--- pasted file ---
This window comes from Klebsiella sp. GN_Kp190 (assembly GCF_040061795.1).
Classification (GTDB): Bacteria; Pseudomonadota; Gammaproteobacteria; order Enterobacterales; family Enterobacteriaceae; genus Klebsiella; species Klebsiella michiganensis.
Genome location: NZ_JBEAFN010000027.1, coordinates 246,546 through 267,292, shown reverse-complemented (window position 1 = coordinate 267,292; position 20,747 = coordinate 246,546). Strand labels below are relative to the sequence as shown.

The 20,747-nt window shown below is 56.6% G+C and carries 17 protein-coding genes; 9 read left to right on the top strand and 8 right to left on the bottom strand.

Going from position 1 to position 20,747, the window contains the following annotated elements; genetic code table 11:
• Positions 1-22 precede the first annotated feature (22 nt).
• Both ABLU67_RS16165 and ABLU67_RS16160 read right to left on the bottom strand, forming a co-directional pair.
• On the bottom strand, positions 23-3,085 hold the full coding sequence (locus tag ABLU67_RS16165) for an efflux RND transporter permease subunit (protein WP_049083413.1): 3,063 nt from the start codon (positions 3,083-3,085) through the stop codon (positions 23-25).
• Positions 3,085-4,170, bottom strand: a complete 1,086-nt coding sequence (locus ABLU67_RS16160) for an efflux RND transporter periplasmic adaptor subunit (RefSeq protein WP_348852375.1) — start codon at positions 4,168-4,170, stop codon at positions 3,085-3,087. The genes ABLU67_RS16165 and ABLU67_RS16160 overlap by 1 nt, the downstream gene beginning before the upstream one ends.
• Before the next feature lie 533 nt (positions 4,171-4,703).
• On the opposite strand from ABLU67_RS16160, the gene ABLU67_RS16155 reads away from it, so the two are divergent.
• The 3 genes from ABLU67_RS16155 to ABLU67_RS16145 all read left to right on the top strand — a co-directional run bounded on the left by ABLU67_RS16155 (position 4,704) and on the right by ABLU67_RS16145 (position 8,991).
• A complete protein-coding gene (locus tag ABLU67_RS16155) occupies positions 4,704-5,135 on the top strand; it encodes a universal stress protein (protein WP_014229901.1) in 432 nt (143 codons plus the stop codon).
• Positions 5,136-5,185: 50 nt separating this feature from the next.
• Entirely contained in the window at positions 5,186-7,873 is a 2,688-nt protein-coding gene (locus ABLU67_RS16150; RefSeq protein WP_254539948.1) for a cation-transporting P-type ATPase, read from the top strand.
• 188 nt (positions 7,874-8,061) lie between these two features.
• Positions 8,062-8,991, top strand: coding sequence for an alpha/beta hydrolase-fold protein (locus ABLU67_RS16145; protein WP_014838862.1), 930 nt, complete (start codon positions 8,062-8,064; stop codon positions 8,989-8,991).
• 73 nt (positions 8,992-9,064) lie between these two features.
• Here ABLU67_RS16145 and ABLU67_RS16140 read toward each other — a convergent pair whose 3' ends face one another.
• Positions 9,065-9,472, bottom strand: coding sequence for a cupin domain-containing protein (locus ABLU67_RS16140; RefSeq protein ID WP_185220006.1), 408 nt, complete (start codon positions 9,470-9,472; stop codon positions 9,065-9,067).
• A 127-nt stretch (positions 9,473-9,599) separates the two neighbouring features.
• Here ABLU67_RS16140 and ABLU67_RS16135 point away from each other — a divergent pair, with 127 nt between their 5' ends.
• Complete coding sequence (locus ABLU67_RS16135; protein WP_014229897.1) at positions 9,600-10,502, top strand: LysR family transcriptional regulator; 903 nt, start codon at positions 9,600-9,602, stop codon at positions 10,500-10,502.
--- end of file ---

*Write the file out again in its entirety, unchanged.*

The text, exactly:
This window comes from Klebsiella sp. GN_Kp190 (assembly GCF_040061795.1).
Classification (GTDB): Bacteria; Pseudomonadota; Gammaproteobacteria; order Enterobacterales; family Enterobacteriaceae; genus Klebsiella; species Klebsiella michiganensis.
Genome location: NZ_JBEAFN010000027.1, coordinates 246,546 through 267,292, shown reverse-complemented (window position 1 = coordinate 267,292; position 20,747 = coordinate 246,546). Strand labels below are relative to the sequence as shown.

The 20,747-nt window shown below is 56.6% G+C and carries 17 protein-coding genes; 9 read left to right on the top strand and 8 right to left on the bottom strand.

Going from position 1 to position 20,747, the window contains the following annotated elements; genetic code table 11:
• Positions 1-22 precede the first annotated feature (22 nt).
• Both ABLU67_RS16165 and ABLU67_RS16160 read right to left on the bottom strand, forming a co-directional pair.
• On the bottom strand, positions 23-3,085 hold the full coding sequence (locus tag ABLU67_RS16165) for an efflux RND transporter permease subunit (protein WP_049083413.1): 3,063 nt from the start codon (positions 3,083-3,085) through the stop codon (positions 23-25).
• Positions 3,085-4,170, bottom strand: a complete 1,086-nt coding sequence (locus ABLU67_RS16160) for an efflux RND transporter periplasmic adaptor subunit (RefSeq protein WP_348852375.1) — start codon at positions 4,168-4,170, stop codon at positions 3,085-3,087. The genes ABLU67_RS16165 and ABLU67_RS16160 overlap by 1 nt, the downstream gene beginning before the upstream one ends.
• Before the next feature lie 533 nt (positions 4,171-4,703).
• On the opposite strand from ABLU67_RS16160, the gene ABLU67_RS16155 reads away from it, so the two are divergent.
• The 3 genes from ABLU67_RS16155 to ABLU67_RS16145 all read left to right on the top strand — a co-directional run bounded on the left by ABLU67_RS16155 (position 4,704) and on the right by ABLU67_RS16145 (position 8,991).
• A complete protein-coding gene (locus tag ABLU67_RS16155) occupies positions 4,704-5,135 on the top strand; it encodes a universal stress protein (protein WP_014229901.1) in 432 nt (143 codons plus the stop codon).
• Positions 5,136-5,185: 50 nt separating this feature from the next.
• Entirely contained in the window at positions 5,186-7,873 is a 2,688-nt protein-coding gene (locus ABLU67_RS16150; RefSeq protein WP_254539948.1) for a cation-transporting P-type ATPase, read from the top strand.
• 188 nt (positions 7,874-8,061) lie between these two features.
• Positions 8,062-8,991, top strand: coding sequence for an alpha/beta hydrolase-fold protein (locus ABLU67_RS16145; protein WP_014838862.1), 930 nt, complete (start codon positions 8,062-8,064; stop codon positions 8,989-8,991).
• 73 nt (positions 8,992-9,064) lie between these two features.
• Here ABLU67_RS16145 and ABLU67_RS16140 read toward each other — a convergent pair whose 3' ends face one another.
• Positions 9,065-9,472, bottom strand: coding sequence for a cupin domain-containing protein (locus ABLU67_RS16140; RefSeq protein ID WP_185220006.1), 408 nt, complete (start codon positions 9,470-9,472; stop codon positions 9,065-9,067).
• A 127-nt stretch (positions 9,473-9,599) separates the two neighbouring features.
• Here ABLU67_RS16140 and ABLU67_RS16135 point away from each other — a divergent pair, with 127 nt between their 5' ends.
• Complete coding sequence (locus ABLU67_RS16135; protein WP_014229897.1) at positions 9,600-10,502, top strand: LysR family transcriptional regulator; 903 nt, start codon at positions 9,600-9,602, stop codon at positions 10,500-10,502.